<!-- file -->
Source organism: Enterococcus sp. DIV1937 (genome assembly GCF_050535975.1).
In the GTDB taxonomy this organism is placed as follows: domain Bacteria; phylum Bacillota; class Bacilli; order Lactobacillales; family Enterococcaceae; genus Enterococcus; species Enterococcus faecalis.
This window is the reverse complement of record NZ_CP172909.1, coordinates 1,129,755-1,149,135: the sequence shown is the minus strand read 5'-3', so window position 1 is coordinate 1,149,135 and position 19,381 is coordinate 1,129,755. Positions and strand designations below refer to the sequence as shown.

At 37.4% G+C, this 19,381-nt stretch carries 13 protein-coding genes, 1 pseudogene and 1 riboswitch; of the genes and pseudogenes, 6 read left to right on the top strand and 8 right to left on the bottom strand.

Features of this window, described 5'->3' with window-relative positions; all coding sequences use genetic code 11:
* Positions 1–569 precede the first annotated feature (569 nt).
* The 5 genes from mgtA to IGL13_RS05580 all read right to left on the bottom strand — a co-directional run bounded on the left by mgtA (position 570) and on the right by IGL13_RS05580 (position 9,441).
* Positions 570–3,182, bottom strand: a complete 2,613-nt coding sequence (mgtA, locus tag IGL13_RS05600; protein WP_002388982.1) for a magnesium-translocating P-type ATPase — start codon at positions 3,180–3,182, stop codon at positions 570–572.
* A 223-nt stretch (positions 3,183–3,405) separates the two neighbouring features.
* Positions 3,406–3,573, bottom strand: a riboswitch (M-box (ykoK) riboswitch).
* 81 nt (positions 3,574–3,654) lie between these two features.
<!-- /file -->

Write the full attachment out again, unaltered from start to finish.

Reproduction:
Source organism: Enterococcus sp. DIV1937 (genome assembly GCF_050535975.1).
In the GTDB taxonomy this organism is placed as follows: domain Bacteria; phylum Bacillota; class Bacilli; order Lactobacillales; family Enterococcaceae; genus Enterococcus; species Enterococcus faecalis.
This window is the reverse complement of record NZ_CP172909.1, coordinates 1,129,755-1,149,135: the sequence shown is the minus strand read 5'-3', so window position 1 is coordinate 1,149,135 and position 19,381 is coordinate 1,129,755. Positions and strand designations below refer to the sequence as shown.

At 37.4% G+C, this 19,381-nt stretch carries 13 protein-coding genes, 1 pseudogene and 1 riboswitch; of the genes and pseudogenes, 6 read left to right on the top strand and 8 right to left on the bottom strand.

Features of this window, described 5'->3' with window-relative positions; all coding sequences use genetic code 11:
* Positions 1–569 precede the first annotated feature (569 nt).
* The 5 genes from mgtA to IGL13_RS05580 all read right to left on the bottom strand — a co-directional run bounded on the left by mgtA (position 570) and on the right by IGL13_RS05580 (position 9,441).
* Positions 570–3,182, bottom strand: a complete 2,613-nt coding sequence (mgtA, locus tag IGL13_RS05600; protein WP_002388982.1) for a magnesium-translocating P-type ATPase — start codon at positions 3,180–3,182, stop codon at positions 570–572.
* A 223-nt stretch (positions 3,183–3,405) separates the two neighbouring features.
* Positions 3,406–3,573, bottom strand: a riboswitch (M-box (ykoK) riboswitch).
* 81 nt (positions 3,574–3,654) lie between these two features.